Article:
Notes on Youtube: Using vertical video (+Let’s Plays @ PAX Aus)

The hallmark of a completely novice video recorder is when they record a video in the portrait orientation — probably with their smartphone or something. Smartphones are really the only type of screen which you hold and use in a vertical fashion; virtually everything else is viewed in a horizontal, landscape orientation. I’m pretty sure that people have written about this and mocked or complained about it in the past, and will probably continue to do so in the future.

So, surely, there’s no reason to ever record anything in portrait format, is there? What would you use it for?

I didn’t have any intention of challenging this notion at all, really — The amount of letterboxing required to view a vertical video is pretty ridiculous. Ultimately, my use of it came about from specific practical concerns, when I wanted to try something on the PAX floor.

The ‘Let’s Play’ has been a thing, for a while. It’s a bunch of (mostly) unedited footage, with some kind of commentary overlaid on top. Sometimes they record their hands; not only can that be a spectacle of skill or something, but it also lets the viewer see exactly what’s being done to create the performance in-game. At some point or other, I had the thought of doing a ‘Let’s Play’ with some game footage that would more-or-less be impossible to obtain, in a normal ‘Let’s Play’ setup… something direct from the floor of an expo. For that, I needed a chest-mounted camera. I think it was a pretty cool idea: You get a preview of an unreleased game, and if you record your hands, it lets the viewer see how the game currently works.

Easy enough, right? Preliminary tests didn’t work out so well, however — since I couldn’t monitor the viewfinder, the camera was often out of alignment with the screen. There’s a very limited field of view I had to keep to capture the monitor, with the horizontal FOV being larger than the vertical. Generally, it was pretty easy to get the thing pointed towards the monitor’s direction; I just had to remember to face my body forward. However, I had no idea how high the monitors would be placed at the booths, and I knew that the monitors often varied in height.

The solution? Just switch to vertical video, and crop it in post!

It wasn’t perfect, of course — first-time field tests never are — but it was a pretty interesting experiment. The most consistent problem came about when my camera kept consistently leaning to the right; all I really had to do was face forward to get 80% of the monitor in the shot, but I never quite worked the rest out. Oh well. See the first Youtube video here.

Before

Before

After

After

Notes on Translation

Translating something from one language to another can be a finicky thing. If I were to turn it into a dichotomy, I’d say that there are two styles of translation with different ideologies: ‘Literal’, where the aim is a word-for-word translation, and ‘Poetic’, which sacrifices the 100% accuracy in favour of preserving the intentions and meanings of the text. ‘Poetic’ is just my personal term that I think sums it up more simply – it’s usually called a ‘localisation’, versus the literal ‘translation’.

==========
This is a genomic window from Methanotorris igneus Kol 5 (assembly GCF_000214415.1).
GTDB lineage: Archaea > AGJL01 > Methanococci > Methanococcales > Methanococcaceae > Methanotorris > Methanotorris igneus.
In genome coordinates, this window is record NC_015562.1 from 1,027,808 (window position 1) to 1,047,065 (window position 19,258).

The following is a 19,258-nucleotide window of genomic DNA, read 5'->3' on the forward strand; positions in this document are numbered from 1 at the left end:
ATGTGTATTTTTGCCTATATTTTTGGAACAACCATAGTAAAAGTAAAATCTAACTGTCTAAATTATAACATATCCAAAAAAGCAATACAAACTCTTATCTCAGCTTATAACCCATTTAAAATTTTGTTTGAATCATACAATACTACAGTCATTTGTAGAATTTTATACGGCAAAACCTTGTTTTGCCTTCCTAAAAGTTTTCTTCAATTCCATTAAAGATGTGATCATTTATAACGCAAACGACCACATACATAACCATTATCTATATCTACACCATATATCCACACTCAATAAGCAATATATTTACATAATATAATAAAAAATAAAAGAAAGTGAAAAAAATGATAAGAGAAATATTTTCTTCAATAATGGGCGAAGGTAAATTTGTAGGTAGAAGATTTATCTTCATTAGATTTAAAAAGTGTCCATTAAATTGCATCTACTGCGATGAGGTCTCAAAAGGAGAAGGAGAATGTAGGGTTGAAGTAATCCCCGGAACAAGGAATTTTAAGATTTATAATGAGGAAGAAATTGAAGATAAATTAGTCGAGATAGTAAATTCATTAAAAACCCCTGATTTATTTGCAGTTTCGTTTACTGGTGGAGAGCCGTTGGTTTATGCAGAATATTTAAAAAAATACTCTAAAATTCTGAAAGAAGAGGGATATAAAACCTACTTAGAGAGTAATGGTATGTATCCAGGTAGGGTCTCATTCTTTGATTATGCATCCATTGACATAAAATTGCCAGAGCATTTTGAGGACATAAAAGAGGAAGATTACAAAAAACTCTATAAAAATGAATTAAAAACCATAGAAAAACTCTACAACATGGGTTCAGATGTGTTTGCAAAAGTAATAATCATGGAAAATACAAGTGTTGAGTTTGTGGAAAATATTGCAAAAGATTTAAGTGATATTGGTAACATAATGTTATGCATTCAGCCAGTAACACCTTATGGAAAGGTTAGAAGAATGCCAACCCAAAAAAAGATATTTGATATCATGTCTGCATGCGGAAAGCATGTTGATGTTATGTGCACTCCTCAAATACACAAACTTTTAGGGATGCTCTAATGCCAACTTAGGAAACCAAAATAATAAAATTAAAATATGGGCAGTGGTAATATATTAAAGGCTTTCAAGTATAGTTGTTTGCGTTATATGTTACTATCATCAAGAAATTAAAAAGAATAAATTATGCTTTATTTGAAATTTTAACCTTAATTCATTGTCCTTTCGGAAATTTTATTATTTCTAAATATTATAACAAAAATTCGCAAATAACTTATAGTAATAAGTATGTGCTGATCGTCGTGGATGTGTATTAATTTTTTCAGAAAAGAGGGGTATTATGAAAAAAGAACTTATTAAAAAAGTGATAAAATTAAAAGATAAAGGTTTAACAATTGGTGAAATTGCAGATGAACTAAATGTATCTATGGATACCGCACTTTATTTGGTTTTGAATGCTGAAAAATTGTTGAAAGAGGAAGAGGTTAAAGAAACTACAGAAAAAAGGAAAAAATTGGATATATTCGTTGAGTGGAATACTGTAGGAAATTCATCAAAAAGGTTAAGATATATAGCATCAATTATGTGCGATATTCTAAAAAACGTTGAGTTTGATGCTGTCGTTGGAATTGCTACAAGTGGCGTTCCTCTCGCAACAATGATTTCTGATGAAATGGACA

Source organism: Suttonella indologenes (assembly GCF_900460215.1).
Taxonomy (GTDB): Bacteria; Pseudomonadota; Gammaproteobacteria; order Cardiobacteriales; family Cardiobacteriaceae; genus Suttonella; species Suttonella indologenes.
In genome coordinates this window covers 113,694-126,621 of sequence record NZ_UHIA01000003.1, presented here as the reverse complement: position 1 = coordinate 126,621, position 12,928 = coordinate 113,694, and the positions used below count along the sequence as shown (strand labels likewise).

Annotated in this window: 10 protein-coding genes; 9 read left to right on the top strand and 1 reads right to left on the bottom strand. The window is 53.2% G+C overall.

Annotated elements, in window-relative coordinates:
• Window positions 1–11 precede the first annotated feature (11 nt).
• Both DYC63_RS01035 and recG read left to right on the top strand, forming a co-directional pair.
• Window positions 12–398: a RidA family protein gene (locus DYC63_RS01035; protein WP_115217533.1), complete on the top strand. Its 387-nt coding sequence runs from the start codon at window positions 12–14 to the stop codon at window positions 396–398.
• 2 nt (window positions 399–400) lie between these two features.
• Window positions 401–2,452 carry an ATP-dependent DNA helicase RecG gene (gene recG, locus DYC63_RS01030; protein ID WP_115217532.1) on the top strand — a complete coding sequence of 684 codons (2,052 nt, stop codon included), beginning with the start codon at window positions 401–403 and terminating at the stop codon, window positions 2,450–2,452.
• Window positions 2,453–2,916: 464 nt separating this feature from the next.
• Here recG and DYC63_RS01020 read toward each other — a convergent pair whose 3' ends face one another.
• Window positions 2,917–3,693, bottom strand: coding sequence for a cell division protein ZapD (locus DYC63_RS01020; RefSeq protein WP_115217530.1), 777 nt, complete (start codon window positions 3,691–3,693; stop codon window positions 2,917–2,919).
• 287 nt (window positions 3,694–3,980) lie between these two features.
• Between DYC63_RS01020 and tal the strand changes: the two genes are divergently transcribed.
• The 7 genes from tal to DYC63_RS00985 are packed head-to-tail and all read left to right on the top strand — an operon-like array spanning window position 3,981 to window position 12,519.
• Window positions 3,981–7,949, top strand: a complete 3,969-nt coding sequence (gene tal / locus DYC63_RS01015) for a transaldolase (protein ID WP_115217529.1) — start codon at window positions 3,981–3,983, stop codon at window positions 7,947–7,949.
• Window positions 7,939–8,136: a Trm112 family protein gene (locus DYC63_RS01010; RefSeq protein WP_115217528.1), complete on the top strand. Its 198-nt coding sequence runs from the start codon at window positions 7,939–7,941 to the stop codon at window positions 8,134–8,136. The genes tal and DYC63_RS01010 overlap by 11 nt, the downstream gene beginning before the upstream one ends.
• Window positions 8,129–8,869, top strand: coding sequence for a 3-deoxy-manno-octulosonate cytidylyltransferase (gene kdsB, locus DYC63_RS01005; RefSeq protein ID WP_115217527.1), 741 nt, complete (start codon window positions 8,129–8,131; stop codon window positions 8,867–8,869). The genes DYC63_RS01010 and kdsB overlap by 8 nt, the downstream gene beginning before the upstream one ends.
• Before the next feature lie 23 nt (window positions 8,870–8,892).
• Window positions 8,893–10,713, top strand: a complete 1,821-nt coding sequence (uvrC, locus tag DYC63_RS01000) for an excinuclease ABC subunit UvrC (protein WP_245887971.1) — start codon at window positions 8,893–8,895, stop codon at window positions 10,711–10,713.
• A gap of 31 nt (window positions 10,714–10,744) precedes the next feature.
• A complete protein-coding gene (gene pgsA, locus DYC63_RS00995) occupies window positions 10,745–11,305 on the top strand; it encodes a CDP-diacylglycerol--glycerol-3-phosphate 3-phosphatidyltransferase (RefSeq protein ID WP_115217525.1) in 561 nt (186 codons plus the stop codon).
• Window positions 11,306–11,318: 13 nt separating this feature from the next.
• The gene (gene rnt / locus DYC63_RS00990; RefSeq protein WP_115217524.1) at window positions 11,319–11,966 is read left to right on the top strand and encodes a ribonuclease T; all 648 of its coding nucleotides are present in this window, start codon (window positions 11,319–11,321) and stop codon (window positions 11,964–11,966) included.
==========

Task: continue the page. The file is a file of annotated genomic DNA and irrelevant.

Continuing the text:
Anyway, the two methods are somewhat incompatible in its ideals.

‘Literal’ favours technical accuracy over understanding – things like the cultural implications, connotations, and language quirks that slang, figures of speech, and puns take advantage of are lost here, because the audience that will hear the translation will come from a different background and cultural upbringing. If the intended audience is someone who is also studying these cultural differences (and perhaps the language itself), then a more literal translation would work for them. You can guess that not everyone would do this, though, so it would be quite niche.

‘Poetic’, on the other hand, favours understanding over technical accuracy. In the more difficult cases, the lines would be replaced or rewritten with a different line, but one that contains the same implication – an idea that contains the same intended feelings, but based on the audience’s local culture – hence the term ‘localisation’. Since this is quicker and easier to understand, this would naturally reach the larger, common audience – rather than calling it ‘Poetic’, I’m also inclined to labelling it as the ‘Common’ translation, since localising it happens more often than just leaving it in a literal form.

Due to its opposing ideologies, the choice of translation style can more or less be divisive, at times. I’ve seen several communities that are already niche in their interests, yet eventually split because they prefer one out of these two ideologies. Over time, that hobby community may even continue to shrink, and then just disappear, one day. It’s a real shame.

The real challenge in translating something well is converging the two together in a balanced way. One style can’t work on every translation scenario, and having both accuracy and understanding would trump having only one or the other. I can probably compare it to the Yin-Yang, at this point.

Accomplishing this is obviously not easy. It requires a good understanding of the languages and cultures to find a reasonable middle ground, and even then it may still be subjective. An alternative would be to make two translations, but that requires a lot of effort. The most common method I believe is to simply cater to one side or the other. It may make it feel sub-par, but, well, I suppose it still gets the job done.